One of the world's biggest cigarette makers is working on a plant-based coronavirus vaccine

The tobacco company behind brands like Lucky Strike says it may be able to create a coronavirus vaccine using tobacco plants.

British American Tobacco (BAT), maker of cigarette brands Dunhill, Rothmans, Benson & Hedges, and Lucky Strike, has said that it has a potential coronavirus vaccine in development.

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The company claims the vaccine will be created using tobacco plants, saying that "tobacco plants offer the potential for faster and safer vaccine development compared with conventional methods”.

BAT said Kentucky BioProcessing (KBP) - its US biotech subsidiary - has already moved to pre-clinical testing of the vaccine and will work on it on a not-for-profit basis.

'Tobacco plants cannot host pathogens which cause human disease'

The move may seem unusual, given that BAT ordinarily uses tobacco plants to manufacture cigarettes - widely proven to cause health risks in those who smoke them.

However, KBP, which BAT purchased in 2014, had previously worked on a treatment for Ebola. BAT said that the work it was doing was “potentially safer [than conventional vaccine technology], given that tobacco plants cannot host pathogens which cause human disease."

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BAT said that the UK Department for Health and Social Care and the US Food and Drug Administration had been contacted and told that the firm could “offer our support and access to our research with the aim of trying to expedite the development of a vaccine for Covid-19."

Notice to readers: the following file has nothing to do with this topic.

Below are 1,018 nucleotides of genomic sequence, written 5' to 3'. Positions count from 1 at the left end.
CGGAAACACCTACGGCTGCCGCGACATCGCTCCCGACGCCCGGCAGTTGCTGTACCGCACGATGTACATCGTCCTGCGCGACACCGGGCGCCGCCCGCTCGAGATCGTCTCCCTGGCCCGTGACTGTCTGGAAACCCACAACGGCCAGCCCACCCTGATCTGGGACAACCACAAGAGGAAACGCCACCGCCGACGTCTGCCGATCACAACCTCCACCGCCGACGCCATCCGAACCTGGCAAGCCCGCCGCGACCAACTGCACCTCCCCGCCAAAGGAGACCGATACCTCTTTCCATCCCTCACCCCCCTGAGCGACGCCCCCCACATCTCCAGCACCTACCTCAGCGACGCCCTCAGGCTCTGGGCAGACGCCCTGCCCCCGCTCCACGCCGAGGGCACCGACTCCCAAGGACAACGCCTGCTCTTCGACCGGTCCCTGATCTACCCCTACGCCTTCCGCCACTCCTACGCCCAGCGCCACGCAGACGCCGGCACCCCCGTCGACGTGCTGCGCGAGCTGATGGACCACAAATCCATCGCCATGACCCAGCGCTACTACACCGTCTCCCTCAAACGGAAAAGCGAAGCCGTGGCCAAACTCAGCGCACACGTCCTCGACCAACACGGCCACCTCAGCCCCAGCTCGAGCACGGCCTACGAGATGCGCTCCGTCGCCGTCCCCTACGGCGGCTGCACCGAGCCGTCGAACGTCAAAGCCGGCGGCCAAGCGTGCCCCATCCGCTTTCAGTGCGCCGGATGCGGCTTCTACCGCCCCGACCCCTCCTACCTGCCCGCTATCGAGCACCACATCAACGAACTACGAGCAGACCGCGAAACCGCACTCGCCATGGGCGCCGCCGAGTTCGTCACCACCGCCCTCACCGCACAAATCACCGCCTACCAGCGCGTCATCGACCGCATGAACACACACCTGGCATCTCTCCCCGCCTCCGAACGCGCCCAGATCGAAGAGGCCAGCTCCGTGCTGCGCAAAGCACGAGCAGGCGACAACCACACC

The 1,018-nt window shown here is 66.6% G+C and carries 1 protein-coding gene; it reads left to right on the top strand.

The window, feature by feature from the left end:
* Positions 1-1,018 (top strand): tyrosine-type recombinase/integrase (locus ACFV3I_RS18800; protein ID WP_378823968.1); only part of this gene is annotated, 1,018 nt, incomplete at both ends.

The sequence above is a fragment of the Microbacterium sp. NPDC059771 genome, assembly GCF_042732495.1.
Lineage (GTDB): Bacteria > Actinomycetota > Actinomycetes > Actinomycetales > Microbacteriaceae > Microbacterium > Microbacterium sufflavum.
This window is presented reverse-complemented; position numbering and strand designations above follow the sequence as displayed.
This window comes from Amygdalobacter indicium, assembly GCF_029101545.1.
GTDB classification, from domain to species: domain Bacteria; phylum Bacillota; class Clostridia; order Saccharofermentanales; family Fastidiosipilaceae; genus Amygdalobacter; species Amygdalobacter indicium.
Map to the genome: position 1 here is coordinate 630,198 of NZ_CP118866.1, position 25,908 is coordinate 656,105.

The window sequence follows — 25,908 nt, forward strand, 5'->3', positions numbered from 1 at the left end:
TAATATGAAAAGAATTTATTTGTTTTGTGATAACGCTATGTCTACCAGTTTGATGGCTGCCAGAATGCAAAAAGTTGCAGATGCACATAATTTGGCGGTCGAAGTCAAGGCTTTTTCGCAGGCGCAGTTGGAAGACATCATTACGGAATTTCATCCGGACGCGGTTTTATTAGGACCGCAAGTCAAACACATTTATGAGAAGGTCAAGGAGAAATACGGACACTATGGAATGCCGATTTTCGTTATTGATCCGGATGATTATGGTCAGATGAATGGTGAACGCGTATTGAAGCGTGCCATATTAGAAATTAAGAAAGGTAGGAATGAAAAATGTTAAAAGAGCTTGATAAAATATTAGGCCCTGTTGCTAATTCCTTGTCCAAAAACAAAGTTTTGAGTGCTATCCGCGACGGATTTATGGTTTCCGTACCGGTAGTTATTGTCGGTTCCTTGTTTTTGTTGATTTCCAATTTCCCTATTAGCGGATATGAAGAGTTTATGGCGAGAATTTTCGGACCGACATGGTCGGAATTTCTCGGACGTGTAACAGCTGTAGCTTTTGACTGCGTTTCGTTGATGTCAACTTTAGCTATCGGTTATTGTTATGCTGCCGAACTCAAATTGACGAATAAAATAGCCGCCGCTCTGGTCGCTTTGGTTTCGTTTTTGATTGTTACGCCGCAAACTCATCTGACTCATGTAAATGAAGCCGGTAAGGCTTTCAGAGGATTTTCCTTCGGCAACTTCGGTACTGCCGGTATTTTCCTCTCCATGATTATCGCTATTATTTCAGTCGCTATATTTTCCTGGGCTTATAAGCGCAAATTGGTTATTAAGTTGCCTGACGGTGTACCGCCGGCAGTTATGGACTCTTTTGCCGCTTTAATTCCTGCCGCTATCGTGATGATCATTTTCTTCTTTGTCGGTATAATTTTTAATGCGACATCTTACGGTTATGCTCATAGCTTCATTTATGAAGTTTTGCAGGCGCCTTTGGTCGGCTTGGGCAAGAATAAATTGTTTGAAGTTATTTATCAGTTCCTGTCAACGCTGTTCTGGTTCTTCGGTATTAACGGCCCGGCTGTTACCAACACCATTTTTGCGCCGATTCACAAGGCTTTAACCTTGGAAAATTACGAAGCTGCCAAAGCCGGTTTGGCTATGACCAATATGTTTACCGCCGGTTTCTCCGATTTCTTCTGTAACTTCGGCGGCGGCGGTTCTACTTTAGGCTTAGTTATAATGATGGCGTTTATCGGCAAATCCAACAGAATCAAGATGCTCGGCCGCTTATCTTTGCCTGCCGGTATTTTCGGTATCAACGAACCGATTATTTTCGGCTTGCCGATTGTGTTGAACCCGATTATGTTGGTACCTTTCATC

The company says that using “new, fast-growing tobacco plant technology” puts the firm ahead of others in trying to develop a vaccine, and is hopeful that it will be available within months.

“If testing goes well, BAT is hopeful that, with the right partners and support from government agencies, between 1m and 3m doses of the vaccine could be manufactured per week, beginning in June," the organisation commented.

'Fighting the war against Covid-19'

Dr David O’Reilly, the director of scientific research at BAT, said, “Vaccine development is challenging and complex work but we believe we have made a significant breakthrough with our tobacco plant technology platform, and we stand ready to work with governments and all stakeholders to help win the war against Covid-19.

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“KBP has been exploring alternative uses of the tobacco plant for some time. One such alternative use is the development of plant-based vaccines.  We are committed to contributing to the global effort to halt the spread of Covid-19 using this technology.”